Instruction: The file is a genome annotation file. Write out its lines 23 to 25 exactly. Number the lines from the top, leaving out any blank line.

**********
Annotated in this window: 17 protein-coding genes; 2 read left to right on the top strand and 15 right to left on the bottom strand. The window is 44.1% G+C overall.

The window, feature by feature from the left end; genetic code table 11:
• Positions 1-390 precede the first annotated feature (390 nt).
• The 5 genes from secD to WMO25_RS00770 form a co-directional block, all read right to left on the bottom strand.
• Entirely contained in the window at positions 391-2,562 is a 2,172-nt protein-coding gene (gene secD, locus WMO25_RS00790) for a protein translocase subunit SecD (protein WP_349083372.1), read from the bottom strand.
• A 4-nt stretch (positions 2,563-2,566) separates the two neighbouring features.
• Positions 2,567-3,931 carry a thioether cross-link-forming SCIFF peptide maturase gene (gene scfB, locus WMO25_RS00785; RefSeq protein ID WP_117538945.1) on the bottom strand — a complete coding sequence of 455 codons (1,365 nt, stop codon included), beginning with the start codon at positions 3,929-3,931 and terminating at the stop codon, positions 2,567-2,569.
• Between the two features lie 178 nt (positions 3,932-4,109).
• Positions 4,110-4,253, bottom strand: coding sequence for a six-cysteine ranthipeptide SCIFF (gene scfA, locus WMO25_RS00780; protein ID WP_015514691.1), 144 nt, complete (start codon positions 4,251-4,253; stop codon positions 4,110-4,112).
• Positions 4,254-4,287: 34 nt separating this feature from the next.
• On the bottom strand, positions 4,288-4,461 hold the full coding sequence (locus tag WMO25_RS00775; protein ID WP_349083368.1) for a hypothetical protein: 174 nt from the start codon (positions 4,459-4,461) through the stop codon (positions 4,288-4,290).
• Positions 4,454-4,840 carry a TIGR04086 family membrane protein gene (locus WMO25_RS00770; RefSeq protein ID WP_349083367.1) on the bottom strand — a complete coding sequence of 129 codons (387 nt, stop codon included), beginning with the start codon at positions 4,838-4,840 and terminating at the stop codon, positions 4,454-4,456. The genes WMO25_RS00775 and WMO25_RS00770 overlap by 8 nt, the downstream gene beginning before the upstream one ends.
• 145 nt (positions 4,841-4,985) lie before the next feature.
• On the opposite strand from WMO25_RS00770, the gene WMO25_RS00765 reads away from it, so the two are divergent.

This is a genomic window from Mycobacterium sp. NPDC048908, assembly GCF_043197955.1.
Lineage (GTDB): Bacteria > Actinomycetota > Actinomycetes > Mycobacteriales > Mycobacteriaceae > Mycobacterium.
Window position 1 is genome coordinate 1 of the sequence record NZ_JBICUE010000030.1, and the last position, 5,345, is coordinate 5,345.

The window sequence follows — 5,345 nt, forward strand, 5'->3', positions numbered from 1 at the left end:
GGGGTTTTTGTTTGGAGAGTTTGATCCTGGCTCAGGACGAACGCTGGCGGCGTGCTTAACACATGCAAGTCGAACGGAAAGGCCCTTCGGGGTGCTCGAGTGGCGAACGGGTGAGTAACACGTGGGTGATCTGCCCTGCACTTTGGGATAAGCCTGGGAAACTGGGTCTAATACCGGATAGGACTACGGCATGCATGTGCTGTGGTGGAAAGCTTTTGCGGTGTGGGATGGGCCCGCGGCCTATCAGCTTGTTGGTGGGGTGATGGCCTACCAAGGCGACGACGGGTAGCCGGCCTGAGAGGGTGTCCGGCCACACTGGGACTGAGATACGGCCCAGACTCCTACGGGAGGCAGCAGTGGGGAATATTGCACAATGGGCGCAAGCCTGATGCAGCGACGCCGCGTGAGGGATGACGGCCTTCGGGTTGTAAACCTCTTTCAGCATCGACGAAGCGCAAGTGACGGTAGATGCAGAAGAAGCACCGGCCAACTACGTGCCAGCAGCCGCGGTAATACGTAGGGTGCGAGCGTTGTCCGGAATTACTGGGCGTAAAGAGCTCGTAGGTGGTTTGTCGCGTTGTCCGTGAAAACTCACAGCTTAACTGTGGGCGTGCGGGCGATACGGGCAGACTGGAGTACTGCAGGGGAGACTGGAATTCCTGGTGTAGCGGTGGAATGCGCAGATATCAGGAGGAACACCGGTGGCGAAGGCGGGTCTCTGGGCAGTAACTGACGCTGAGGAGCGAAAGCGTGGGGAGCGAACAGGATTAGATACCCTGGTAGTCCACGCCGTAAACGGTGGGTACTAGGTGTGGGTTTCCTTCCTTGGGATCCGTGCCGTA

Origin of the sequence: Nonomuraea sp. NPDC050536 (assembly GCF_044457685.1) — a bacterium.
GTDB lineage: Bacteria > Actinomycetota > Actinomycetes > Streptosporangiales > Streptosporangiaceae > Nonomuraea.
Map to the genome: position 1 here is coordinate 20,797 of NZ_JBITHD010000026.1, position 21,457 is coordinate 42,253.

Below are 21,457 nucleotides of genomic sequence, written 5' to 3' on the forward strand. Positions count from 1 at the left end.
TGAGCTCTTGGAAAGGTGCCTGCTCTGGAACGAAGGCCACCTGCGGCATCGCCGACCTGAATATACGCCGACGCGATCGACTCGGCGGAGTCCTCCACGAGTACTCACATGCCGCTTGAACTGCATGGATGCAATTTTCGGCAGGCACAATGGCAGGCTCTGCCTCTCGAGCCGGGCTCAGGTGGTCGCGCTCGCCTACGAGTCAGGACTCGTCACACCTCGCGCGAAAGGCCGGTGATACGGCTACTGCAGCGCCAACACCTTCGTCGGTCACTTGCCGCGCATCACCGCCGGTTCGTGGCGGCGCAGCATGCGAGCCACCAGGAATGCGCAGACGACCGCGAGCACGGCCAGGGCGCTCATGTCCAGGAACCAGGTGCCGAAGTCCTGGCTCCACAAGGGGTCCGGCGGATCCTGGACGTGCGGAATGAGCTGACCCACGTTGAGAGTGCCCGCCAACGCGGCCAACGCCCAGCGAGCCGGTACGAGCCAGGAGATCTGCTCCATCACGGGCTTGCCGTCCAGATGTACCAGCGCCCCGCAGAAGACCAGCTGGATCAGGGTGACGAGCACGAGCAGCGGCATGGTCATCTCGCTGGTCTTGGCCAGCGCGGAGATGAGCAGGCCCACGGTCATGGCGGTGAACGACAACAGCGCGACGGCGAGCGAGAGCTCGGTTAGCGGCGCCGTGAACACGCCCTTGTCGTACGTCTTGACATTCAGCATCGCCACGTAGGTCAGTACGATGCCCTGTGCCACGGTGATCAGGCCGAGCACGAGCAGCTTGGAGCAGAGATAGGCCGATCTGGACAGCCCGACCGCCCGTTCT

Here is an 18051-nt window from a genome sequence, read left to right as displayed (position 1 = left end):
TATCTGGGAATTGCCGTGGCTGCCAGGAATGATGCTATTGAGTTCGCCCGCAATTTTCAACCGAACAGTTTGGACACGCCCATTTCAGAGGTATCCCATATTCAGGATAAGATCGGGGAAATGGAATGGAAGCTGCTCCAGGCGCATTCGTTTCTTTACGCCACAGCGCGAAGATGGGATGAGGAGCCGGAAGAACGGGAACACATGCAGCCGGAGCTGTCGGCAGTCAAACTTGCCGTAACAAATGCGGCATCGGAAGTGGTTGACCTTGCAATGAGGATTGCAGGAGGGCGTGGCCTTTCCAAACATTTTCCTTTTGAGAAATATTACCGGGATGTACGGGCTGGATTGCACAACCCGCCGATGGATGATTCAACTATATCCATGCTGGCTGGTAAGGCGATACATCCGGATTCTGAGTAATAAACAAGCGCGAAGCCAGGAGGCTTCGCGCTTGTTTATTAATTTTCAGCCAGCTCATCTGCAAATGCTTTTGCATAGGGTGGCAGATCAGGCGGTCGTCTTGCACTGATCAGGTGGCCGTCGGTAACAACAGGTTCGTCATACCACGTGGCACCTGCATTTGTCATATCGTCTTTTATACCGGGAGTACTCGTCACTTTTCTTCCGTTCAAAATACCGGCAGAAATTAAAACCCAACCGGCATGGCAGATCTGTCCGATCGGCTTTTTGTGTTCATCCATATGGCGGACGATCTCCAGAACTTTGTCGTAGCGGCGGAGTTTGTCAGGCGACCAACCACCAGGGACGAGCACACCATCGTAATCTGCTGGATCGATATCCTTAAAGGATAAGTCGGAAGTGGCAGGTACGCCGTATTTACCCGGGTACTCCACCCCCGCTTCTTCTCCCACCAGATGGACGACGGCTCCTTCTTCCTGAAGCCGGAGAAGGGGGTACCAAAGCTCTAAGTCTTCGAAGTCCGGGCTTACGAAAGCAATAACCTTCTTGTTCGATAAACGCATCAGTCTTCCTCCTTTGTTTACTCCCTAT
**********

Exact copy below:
Below are 21,457 nucleotides of genomic sequence, written 5' to 3' on the forward strand. Positions count from 1 at the left end.
TGAGCTCTTGGAAAGGTGCCTGCTCTGGAACGAAGGCCACCTGCGGCATCGCCGACCTGAATATACGCCGACGCGATCGACTCGGCGGAGTCCTCCACGAGTACTCACATGCCGCTTGAACTGCATGGATGCAATTTTCGGCAGGCACAATGGCAGGCTCTGCCTCTCGAGCCGGGCTCAGGTGGTCGCGCTCGCCTACGAGTCAGGACTCGTCACACCTCGCGCGAAAGGCCGGTGATACGGCTACTGCAGCGCCAACACCTTCGTCGGTCACTTGCCGCGCATCACCGCCGGTTCGTGGCGGCGCAGCATGCGAGCCACCAGGAATGCGCAGACGACCGCGAGCACGGCCAGGGCGCTCATGTCCAGGAACCAGGTGCCGAAGTCCTGGCTCCACAAGGGGTCCGGCGGATCCTGGACGTGCGGAATGAGCTGACCCACGTTGAGAGTGCCCGCCAACGCGGCCAACGCCCAGCGAGCCGGTACGAGCCAGGAGATCTGCTCCATCACGGGCTTGCCGTCCAGATGTACCAGCGCCCCGCAGAAGACCAGCTGGATCAGGGTGACGAGCACGAGCAGCGGCATGGTCATCTCGCTGGTCTTGGCCAGCGCGGAGATGAGCAGGCCCACGGTCATGGCGGTGAACGACAACAGCGCGACGGCGAGCGAGAGCTCGGTTAGCGGCGCCGTGAACACGCCCTTGTCGTACGTCTTGACATTCAGCATCGCCACGTAGGTCAGTACGATGCCCTGTGCCACGGTGATCAGGCCGAGCACGAGCAGCTTGGAGCAGAGATAGGCCGATCTGGACAGCCCGACCGCCCGTTCT

Here is an 18051-nt window from a genome sequence, read left to right as displayed (position 1 = left end):